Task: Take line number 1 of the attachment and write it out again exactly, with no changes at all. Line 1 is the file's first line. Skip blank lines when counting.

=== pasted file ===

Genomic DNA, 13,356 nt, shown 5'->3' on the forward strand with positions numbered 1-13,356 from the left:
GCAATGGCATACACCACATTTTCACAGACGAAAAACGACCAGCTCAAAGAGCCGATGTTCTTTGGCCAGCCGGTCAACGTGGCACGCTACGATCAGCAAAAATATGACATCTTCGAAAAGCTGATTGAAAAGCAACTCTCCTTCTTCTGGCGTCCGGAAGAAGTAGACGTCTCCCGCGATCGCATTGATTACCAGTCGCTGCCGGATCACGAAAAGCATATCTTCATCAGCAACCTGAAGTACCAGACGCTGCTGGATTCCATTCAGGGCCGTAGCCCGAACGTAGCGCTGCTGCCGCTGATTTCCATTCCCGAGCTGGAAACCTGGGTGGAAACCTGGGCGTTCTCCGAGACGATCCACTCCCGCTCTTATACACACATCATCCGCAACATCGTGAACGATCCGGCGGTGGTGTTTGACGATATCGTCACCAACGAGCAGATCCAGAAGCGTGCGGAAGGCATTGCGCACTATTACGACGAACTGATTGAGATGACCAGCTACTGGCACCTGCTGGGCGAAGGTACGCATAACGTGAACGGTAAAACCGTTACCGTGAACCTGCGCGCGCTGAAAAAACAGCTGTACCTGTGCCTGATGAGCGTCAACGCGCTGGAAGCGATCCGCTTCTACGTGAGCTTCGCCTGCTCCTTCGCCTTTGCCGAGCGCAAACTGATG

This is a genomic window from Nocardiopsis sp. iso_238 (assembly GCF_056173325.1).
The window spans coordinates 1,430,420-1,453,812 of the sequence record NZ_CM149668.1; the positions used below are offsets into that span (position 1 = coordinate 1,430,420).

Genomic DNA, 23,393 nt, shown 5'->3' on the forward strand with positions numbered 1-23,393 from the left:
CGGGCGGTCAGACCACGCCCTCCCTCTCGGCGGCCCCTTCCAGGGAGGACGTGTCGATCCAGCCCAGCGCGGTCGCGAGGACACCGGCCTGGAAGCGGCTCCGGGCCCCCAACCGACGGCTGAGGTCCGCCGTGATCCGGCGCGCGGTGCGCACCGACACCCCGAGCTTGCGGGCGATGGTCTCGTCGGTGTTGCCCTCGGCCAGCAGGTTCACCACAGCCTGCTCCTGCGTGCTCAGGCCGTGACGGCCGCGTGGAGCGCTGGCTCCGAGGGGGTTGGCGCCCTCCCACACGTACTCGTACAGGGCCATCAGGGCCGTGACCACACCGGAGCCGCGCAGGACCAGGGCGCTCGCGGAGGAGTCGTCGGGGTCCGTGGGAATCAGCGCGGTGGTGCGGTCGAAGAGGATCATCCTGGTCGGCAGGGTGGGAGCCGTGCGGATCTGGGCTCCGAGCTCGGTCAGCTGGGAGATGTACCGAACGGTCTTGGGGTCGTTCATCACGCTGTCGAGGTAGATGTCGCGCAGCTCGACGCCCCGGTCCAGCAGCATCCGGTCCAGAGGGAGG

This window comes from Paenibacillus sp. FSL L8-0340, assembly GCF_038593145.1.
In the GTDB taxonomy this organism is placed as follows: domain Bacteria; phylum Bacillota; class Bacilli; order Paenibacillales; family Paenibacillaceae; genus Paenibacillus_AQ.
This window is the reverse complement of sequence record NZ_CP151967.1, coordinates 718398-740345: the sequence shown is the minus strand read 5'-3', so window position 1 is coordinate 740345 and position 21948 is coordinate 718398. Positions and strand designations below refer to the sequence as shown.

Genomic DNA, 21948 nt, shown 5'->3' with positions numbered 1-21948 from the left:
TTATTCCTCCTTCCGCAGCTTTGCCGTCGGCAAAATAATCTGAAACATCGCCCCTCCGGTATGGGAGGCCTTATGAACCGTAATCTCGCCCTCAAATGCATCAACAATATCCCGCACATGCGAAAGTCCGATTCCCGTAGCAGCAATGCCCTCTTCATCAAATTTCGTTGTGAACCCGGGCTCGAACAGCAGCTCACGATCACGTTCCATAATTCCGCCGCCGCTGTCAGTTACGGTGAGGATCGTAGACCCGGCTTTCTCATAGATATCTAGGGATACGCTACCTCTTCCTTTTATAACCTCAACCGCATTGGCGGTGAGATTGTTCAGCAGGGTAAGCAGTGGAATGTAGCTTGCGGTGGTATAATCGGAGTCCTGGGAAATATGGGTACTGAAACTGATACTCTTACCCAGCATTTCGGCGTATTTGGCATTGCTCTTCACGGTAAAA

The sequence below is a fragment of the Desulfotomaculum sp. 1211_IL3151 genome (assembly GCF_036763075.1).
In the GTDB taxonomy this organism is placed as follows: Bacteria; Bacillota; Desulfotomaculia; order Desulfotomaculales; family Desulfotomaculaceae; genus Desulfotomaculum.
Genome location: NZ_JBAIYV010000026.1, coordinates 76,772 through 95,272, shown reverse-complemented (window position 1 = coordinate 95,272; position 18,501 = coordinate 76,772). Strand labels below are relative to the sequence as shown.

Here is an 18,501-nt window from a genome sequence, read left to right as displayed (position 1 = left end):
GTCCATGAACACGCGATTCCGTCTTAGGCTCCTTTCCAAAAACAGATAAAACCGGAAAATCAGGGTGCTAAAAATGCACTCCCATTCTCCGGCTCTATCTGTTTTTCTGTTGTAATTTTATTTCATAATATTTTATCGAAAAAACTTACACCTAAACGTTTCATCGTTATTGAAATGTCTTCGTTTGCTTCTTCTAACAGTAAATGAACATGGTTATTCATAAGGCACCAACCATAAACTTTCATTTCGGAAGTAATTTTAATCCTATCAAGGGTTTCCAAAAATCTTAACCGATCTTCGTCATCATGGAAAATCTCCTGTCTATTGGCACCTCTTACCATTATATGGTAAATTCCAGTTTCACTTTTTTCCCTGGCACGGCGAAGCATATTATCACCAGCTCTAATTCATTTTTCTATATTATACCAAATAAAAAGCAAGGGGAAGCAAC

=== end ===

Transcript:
Genomic DNA, 13,356 nt, shown 5'->3' on the forward strand with positions numbered 1-13,356 from the left: